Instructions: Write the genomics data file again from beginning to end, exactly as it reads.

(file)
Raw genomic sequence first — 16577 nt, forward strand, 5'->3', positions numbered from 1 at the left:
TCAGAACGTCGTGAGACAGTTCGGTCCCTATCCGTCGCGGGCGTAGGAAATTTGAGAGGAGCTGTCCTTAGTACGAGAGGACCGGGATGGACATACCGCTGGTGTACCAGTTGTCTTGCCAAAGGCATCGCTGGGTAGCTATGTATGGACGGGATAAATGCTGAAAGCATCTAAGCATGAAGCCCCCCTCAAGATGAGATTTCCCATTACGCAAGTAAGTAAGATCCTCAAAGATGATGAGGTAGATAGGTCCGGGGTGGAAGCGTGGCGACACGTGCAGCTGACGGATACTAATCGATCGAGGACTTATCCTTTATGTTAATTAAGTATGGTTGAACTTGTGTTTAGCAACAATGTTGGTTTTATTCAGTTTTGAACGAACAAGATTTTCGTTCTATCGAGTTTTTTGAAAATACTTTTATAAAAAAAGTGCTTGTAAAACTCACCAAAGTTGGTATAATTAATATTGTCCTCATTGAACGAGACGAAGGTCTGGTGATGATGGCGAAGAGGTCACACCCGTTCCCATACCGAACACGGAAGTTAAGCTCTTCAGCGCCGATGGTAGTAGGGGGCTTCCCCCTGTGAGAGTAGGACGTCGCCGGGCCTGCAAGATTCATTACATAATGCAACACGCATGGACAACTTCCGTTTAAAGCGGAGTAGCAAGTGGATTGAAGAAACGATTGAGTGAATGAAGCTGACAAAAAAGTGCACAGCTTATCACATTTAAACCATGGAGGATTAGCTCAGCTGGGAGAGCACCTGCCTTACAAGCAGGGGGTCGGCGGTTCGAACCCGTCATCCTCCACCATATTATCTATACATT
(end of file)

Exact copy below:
Raw genomic sequence first — 16577 nt, forward strand, 5'->3', positions numbered from 1 at the left:
TCAGAACGTCGTGAGACAGTTCGGTCCCTATCCGTCGCGGGCGTAGGAAATTTGAGAGGAGCTGTCCTTAGTACGAGAGGACCGGGATGGACATACCGCTGGTGTACCAGTTGTCTTGCCAAAGGCATCGCTGGGTAGCTATGTATGGACGGGATAAATGCTGAAAGCATCTAAGCATGAAGCCCCCCTCAAGATGAGATTTCCCATTACGCAAGTAAGTAAGATCCTCAAAGATGATGAGGTAGATAGGTCCGGGGTGGAAGCGTGGCGACACGTGCAGCTGACGGATACTAATCGATCGAGGACTTATCCTTTATGTTAATTAAGTATGGTTGAACTTGTGTTTAGCAACAATGTTGGTTTTATTCAGTTTTGAACGAACAAGATTTTCGTTCTATCGAGTTTTTTGAAAATACTTTTATAAAAAAAGTGCTTGTAAAACTCACCAAAGTTGGTATAATTAATATTGTCCTCATTGAACGAGACGAAGGTCTGGTGATGATGGCGAAGAGGTCACACCCGTTCCCATACCGAACACGGAAGTTAAGCTCTTCAGCGCCGATGGTAGTAGGGGGCTTCCCCCTGTGAGAGTAGGACGTCGCCGGGCCTGCAAGATTCATTACATAATGCAACACGCATGGACAACTTCCGTTTAAAGCGGAGTAGCAAGTGGATTGAAGAAACGATTGAGTGAATGAAGCTGACAAAAAAGTGCACAGCTTATCACATTTAAACCATGGAGGATTAGCTCAGCTGGGAGAGCACCTGCCTTACAAGCAGGGGGTCGGCGGTTCGAACCCGTCATCCTCCACCATATTATCTATACATT